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French-speaking Switzerland shows solidarity with foreigners in Emmen

The authorities in Lausanne have joined the city parliament in Geneva, by saying they are willing to naturalise 48 foreigners whose applications for citizenship were turned down by voters in the central Swiss town of Emmen, where they reside.

This content was published on March 23, 2000 - 17:23

The authorities in Lausanne have joined the city parliament in Geneva, by saying they are willing to naturalise 48 foreigners whose applications for citizenship were turned down by voters in the central Swiss town of Emmen, where they reside.

Geneva and Lausanne called on cantonal and federal officials to allow them to grant citizenship to the people, who are mainly from eastern Europe, the former Yugoslavia and Turkey, considering the exceptional circumstances. It is a largely symbolic gesture, intended to highlight opposition to the controversial naturalisation procedures used in Emmen.

The naturalisation bids were rejected ten days ago by voters in Emmen in a referendum. Emmen was harshly criticised because it appears voters based their decisions solely on the family names or countries of origin of the applicants.

On Wednesday, the authorities in Emmen placed a moratorium on processing any new naturalisation requests. They suspended the applications of 250 foreigners who will now have to wait at least until next year for a decision on their hopes of obtaining a Swiss passport.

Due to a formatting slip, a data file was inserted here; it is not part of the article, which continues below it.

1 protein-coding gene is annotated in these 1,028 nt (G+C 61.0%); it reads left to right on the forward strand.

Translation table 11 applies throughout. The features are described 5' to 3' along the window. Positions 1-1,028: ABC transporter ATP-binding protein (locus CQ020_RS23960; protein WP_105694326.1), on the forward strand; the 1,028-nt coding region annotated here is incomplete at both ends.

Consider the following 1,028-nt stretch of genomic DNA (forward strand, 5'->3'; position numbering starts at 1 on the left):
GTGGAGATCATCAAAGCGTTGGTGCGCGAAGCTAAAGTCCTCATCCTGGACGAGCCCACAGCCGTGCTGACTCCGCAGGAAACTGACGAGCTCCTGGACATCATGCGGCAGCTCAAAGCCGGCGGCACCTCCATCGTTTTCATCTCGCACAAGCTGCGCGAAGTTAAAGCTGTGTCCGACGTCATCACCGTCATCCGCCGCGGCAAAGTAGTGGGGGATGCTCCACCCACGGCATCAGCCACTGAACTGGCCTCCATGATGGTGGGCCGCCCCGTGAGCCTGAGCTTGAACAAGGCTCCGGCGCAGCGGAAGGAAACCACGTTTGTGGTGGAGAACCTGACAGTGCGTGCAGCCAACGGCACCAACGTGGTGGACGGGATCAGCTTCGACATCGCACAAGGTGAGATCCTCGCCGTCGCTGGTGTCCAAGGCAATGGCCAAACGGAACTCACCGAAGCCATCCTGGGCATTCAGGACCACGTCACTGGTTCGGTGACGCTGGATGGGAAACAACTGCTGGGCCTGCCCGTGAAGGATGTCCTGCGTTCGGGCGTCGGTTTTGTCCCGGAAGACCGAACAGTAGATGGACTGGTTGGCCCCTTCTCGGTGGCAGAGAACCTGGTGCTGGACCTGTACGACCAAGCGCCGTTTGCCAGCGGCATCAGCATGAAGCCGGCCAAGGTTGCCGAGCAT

Emmen officials said they would use the coming months to review the naturalisation process, which was put into voters' hands only last year. They also want to launch a public relations campaign to improve the image of foreigners in the community.

"Xenophobia is noticeable among a large part of the local population," said town councillor, Ruedi Lustenberger from the Radical Party.

Despite the criticism, the Emmen authorities point out that the naturalisation-by-referendum process is considered legal by the federal government. However, the government in Berne on Monday said it was reviewing the situation, and would consider introducing a right of appeal for foreigners whose requests are turned down.

swissinfo with agencies

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